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The call to write has been bubbling up in me again. It’s been a long time. The last time I really created new writing was when I wrote the last words of my book.

I miss writing here. Writing without trying to make Something Good. Just talking about what’s going on, pulling thoughts down from up there, or inside, or wherever they are to try and stitch together a meaning, an understanding.

This time has me sitting as close to center the of my sobriety as I did in the earliest days. I think about it when I wake up, when I make coffee, when I sit on my couch and look at the sun coming up, or the sun-having-already-come-up since my wake up seems to be getting later and later. I think about it when Piper joins me and turns circles in my lap, round and round, until she settles. I think about it when I’m going into my daughter’s school email, when I’m ordering workbooks on Amazon for Math, Science, Humanities, and trying to cobble together a plan for her to work for the day. It’s new. I don’t know what I’m doing. I’m agitated and restless and frustrated and somehow it’s all so simple it catches in my throat. Here’s your math assignment, you’re working on multiplying fractions today. Read this passage in Black Beauty and tell me what the narrator wants you to know. Go outside and take pictures of ten kinds of rocks. That type of thing.

I think about it when I remember to take my medication and I realize today, today this is the only medication I take. There used to be so many pills. I was a mad scientist: booze and cocaine and Xanax and Celexa and Ambien and coffee and sugar and all at the right time but always too much and I was balancing on a string, a razor.

I think about it when I talk to my friend Benjamin in London and he plays for me a bit of the new song he’s created and I say, without thinking, that sounds like God. He says, that’s who I’m talking to. He says, that’s who my love letters are for. He says, I love Her.

I say, me too.

I think about it when my daughter asks me to scratch her back before bed, when she asks for water again, to turn on her audiobook. I get frustrated because I’m so worn thin, sleep is pulling at me hard, the escape kind of sleep that I use when depression is on my heels. I say, not tonight honey, and she says, please, Mama. And I sigh and say, okay honey, of course, as I turn over and lift her shirt up to reach her back. The minute my hand touches her back I think, why did I want to miss this, why would I ever miss this for anything.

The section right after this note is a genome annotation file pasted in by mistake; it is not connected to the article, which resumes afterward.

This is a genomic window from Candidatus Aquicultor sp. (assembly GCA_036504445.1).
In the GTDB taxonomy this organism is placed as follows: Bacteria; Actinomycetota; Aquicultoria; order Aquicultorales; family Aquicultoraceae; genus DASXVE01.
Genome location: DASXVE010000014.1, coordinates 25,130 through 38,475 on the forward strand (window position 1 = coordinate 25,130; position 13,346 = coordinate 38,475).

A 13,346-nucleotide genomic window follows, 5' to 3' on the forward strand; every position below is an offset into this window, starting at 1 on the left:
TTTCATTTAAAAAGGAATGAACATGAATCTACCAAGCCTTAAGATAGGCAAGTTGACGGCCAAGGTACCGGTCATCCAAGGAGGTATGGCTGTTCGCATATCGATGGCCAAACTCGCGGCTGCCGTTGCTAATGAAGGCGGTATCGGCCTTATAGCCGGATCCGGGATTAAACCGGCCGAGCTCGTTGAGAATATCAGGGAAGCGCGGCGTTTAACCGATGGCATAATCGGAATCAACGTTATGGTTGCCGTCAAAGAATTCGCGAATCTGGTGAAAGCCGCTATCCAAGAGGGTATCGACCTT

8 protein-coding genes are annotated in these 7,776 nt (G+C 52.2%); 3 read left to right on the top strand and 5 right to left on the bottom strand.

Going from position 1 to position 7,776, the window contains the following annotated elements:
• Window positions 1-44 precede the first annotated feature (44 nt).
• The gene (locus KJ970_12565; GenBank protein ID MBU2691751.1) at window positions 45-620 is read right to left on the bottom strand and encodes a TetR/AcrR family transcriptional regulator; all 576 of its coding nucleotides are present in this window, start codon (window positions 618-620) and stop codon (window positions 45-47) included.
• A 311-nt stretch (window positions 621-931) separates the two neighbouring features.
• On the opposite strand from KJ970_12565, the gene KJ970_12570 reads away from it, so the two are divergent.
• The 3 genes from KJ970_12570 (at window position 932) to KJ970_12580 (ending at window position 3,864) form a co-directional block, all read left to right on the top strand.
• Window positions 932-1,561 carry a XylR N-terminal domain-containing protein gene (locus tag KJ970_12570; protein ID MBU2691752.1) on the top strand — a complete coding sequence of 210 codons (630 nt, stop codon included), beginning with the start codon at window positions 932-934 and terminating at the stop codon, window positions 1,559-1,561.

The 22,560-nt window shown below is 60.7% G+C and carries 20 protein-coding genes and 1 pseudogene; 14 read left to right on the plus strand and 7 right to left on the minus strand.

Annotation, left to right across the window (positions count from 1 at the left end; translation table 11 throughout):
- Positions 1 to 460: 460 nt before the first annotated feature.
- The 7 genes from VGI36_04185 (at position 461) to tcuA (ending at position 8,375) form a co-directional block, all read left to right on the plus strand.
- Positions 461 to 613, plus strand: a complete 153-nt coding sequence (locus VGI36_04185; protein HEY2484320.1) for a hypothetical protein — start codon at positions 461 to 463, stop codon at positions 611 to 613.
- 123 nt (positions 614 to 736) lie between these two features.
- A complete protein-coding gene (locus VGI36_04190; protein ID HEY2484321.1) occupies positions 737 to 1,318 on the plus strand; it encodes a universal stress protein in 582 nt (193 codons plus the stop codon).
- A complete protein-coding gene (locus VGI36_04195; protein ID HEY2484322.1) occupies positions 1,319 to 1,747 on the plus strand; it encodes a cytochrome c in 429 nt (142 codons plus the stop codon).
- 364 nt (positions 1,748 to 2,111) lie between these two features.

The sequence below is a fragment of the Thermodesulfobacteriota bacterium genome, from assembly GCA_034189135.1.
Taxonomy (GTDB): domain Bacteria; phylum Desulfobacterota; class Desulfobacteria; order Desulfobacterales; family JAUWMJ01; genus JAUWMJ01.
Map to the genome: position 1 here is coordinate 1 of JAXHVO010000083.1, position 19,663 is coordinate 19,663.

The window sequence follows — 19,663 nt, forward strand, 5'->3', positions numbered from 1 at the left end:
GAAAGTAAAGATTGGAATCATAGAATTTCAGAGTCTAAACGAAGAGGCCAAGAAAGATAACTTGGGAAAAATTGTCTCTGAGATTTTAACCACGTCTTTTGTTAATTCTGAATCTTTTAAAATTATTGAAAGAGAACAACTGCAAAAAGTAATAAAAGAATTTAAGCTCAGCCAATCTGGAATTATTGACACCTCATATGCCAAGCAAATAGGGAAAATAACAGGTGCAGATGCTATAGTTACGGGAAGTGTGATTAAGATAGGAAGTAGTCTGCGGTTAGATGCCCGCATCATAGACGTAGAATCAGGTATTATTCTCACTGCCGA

She asks me, mama, when will you stop scratching my back? She’s been hard on me all day, uninterested, annoyed at my demands to get off the iPad, do some work, join me for a walk outside. She’s been all teen.

But now she’s my little girl again, and she asks, and I say, never, honey. I’ll always scratch your back.

When I’m done I say, I love you, bean. I love you more than the whole world and she says, I know.

I think of it when we’re on the 5th week together and she’s not hugged her dad in as long. When he comes to pick her up and my body is filled with strange panic, the panic of how much I might miss her any moment now, the panic of my baby leaving. I think of it then because it’s an old panic—one of the thousands I used to drink at—the empty house when her dad picked her up on Sunday afternoons. The not knowing how to be with myself. I think of it because I know how to be with myself now.

I see her hug her dad and neither of them let go and his jaw trembles because he’s missed her—I can’t imagine how much he’s missed her—and she still won’t let go until finally she does and she dances, hooray! Let’s go meet the baby!

She’s got a new sister and I think of it when I remember that, I think of it because my only prayer used to be that I hope we could all just be okay. Just okay, please. The three of us. Please just let us be okay. And if I can’t be okay, just let them be. Let him be.

He is more than okay.

We are all more than okay.

I think of it because there are layers of loss and grief and sadness sometimes but goddamn I remember when I expected so much less than what it is now and that makes every single layer perfectly fine.

It hurts because it is real life. It hurts because we all loved something so much, and still do. It hurts because I am awake.

I think of it now because I’m crying and I could never cry before. My tears were buried so far in the ice. I didn’t know what to cry about first, or how.

I think of it now because I go to see your faces on my computer almost every day. You are there and you tell your stories and you say, me, me, me, I am on day one, day five, day twenty-nine. You say I’ve never done this before and you say I’ve never been to a meeting and you say I’m scared to talk and you talk anyway.

I think of it now because somehow I am here looking at myself in your faces and I see God, I see God, I see God, there she is again.

I think of it now because I understand how thin the thread is between this world and that. I think of it because I am so stupidly lucky and also I fought so hard. I worked so hard and if I could give you what I have been given for five seconds just so you'd know, I would.

I haven’t tried to think about this, not once.

Almost immediately when we started to stay in, it was there, on the surface of everything. All over my skin. This new and old feeling.

I knew what to do. Trust God, clean house, help others. I dropped to my knees for the first time in a long time and I said, thank you. I don’t even know for what, for everything, thank you.

I want to tell you to hang on. I want to tell you it’s worth it but that’s almost silly, the least of it.

I want to tell you I love you and I’m so glad to remember.

I’m glad to be filled with this again. It has changed me. It has brought me home.

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